This past Friday my particular corner of the comix internet blew up over this Comics Journal post where Dan Nadel heavily criticizes Kickstarter in general and the Secret Prison #7 Kickstarter in particular. I’ve been riveted to the ensuing shitstorm in comments threads, blog posts, and my Twitter feed. I feel compelled to post my thoughts here.
July 31st, 2012
December 13th, 2011
I’m by myself at the house drinking coffee in the early afternoon on a Saturday, trying to burn through some Google Reader items, getting ready to work on some comics, my mind is really buzzing, and I just need to list it all out somehow so I’m posting about it here.
Here’re my inputs:
Matt Seneca’s Weeklong Interview with Blaise Larmee – I’m reading this and trying to understand specifically what Larmee is saying. It’s difficult because he can be obtuse but he drops a lot of nuggets in there like “Cartoonists need to be willing to abandon comics.”
Ryan Lauderdale’s Show, Bed Bath and Beyond, at Nudashank – My friend Ryan is getting his MFA is Brooklyn right now and has a show up at the Nudashank art space in Baltimore. This week we talked about how important form, color, and spirituality are to our work, about reacting against postmodernism with a revived modernism (or something else), about color field painting, all these things that I’m into that I sometimes forget about when I sit down to draw comics.
Frank Santoro’s Comics Correspondence Course – I’m taking Frank Santoro’s course. It’s a lot of work but I’m learning a lot of things. His geometry stuff is really interesting – it’s the scaffolding of comics or it’s abstract comics when you look at it on its own. Frank’s pushing me to be more creative with my mark making, which is good for me.
Yokoyama’s Color Engineering and an Interview with Yokoyama by Seneca – Man, Seneca has been on an interview roll lately! And they all get my brain boiling. He’s one of one of the best writers about comics because he focuses so much on the visual. Also his enthusiasm is infectious. I’ve posted about Yokoyama before – his work is a big inspiration for me. I think it’s interesting that both he and Larmee say in their interviews with Seneca that they don’t read anyone else’s comics. Personally I find it really important and invigorating to read all of the great comics that are being published these days but I do have to space it out a bit because if I read too many comics, the work that I make it influenced too strongly by them. So mostly I read sff books.
____ by distractionware – Reading Wiley Wiggin’s post about ____ and then seeing the screenshots made me really excited about this game, and just the idea of an incredibly abstract and difficult-to-play game in general. I don’t post about it very much on here but interactive art is something I’m really interested in and from the looks of it, this game gets me excited about it again.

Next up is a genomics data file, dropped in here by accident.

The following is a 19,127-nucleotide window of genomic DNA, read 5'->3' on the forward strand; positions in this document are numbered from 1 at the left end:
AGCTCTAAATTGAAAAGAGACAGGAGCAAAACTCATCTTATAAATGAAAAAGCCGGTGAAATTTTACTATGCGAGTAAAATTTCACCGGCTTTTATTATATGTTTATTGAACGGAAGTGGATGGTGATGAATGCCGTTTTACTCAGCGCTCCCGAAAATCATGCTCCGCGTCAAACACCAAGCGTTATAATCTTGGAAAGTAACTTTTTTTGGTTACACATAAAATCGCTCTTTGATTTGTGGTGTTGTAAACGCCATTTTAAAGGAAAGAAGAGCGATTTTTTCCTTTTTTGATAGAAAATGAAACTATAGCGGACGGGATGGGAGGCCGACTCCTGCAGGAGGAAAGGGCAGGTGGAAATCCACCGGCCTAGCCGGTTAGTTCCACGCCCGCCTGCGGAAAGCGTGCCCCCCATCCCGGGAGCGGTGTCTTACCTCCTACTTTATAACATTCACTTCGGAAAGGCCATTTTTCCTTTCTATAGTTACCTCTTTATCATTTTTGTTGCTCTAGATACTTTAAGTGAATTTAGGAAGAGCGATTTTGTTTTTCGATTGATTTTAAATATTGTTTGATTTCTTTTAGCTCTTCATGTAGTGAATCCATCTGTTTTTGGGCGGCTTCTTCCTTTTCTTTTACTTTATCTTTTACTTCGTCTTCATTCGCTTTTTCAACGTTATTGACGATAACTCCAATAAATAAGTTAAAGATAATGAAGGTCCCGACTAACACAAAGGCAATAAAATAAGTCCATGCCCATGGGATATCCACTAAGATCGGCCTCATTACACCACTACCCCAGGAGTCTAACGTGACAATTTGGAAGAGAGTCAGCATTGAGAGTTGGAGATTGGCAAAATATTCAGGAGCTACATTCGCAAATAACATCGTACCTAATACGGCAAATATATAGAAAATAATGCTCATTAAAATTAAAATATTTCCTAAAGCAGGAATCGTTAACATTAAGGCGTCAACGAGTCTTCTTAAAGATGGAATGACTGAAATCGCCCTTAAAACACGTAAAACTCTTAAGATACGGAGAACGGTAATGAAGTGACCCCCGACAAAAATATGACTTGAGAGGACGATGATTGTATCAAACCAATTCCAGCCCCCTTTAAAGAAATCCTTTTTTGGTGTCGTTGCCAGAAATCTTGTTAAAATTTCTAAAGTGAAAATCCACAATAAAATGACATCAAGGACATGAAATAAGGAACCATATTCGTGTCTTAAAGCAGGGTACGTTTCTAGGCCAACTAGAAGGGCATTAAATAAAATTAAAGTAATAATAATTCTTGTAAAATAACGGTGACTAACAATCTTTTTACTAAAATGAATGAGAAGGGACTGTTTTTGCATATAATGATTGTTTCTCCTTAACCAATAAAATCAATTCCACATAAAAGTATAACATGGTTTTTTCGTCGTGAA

My output from all of these inputs is still brewing. Hopefully it’ll bubble out over the next few months and years. Right now I’m just thinking, as Darryl Ayo reminded me in this Comix Cube post, that it’s important for me to look at my aesthetic interests outside of comics and bring those in. Break out a bit from the Fort Thunder influence that’s so evident in my work and find some mashup of color field painting, expressive mark making, net art, and sff that’s more my own.
February 1st, 2011
January 16th, 2009
January 6th, 2009
Ever since I deinstalled my MASS show, I’ve been really struggling with what direction my art should go in. I’m interested in too many things, and I go in too many directions, making my artistic practice fractured and inconsistent. I never have time to fully develop any idea, or make anything other than derivative iterations of the same idea.
So this has been really stewing in my mind over these past few weeks, and I was trawling the internet today, hoping to stumble on something that could really give me some direction. And I found this:
Peripetics by ZEITGUISED from NotForPaper on Vimeo.
via Strange Harvest.
Its exactly what I want to be doing. Animations of strange inhuman objects. Although Zeitguised sets their fantasias in a digital gallery …
December 9th, 2008
My intention with this blog is to demarcate, describe, and discuss an aesthetic that I’m interested in and a producer of: Folk Sci Fi
The impetus for this comes from two places:
My work as a part of the art collective/publishing company/noise band the Gold County Paper Mill, where the term “Folk Sci Fi” originates from, and a discussion that I had with my fellow blogger and good friend Ivan Lozano.
We were talking about whether or not science fiction is pop culture. I think that although pop culture has appropriated geek culture (and how and why that has happened is another blog entirely) to the point where the two are almost synonymous, geek culture is not everything that science fiction is.
Geek culture is Star Wars, its space opera, its fantasy and super heroes. There are themes in science fiction that go beyond these things and take the long view.
This sci fi is a vast inhuman consciousness floating in the emptiness between galaxies.
This sci fi is manufacturing visions of the wind-swept rocks of dead Mars, of the slow collapse of civilizations, of vast unknowable structures.
This sci fi is about sluggish transformations and the future of humanity.
It is trying to portray the inhuman.
Pop culture, by definition, cannot encompass these themes: its pop, its a bubble, its of the moment and totally humanistic.
What I’m trying to catalogue here, with this blog, is when pop culture, or folk, briefly touches these themes. That liminal zone is where folk sci fi dwells.
But this blog is an experiment, a public environment for me to explore my ideas. Feedback is encouraged. Welcome, let’s see how this goes! I’m planning on posting every Tuesday.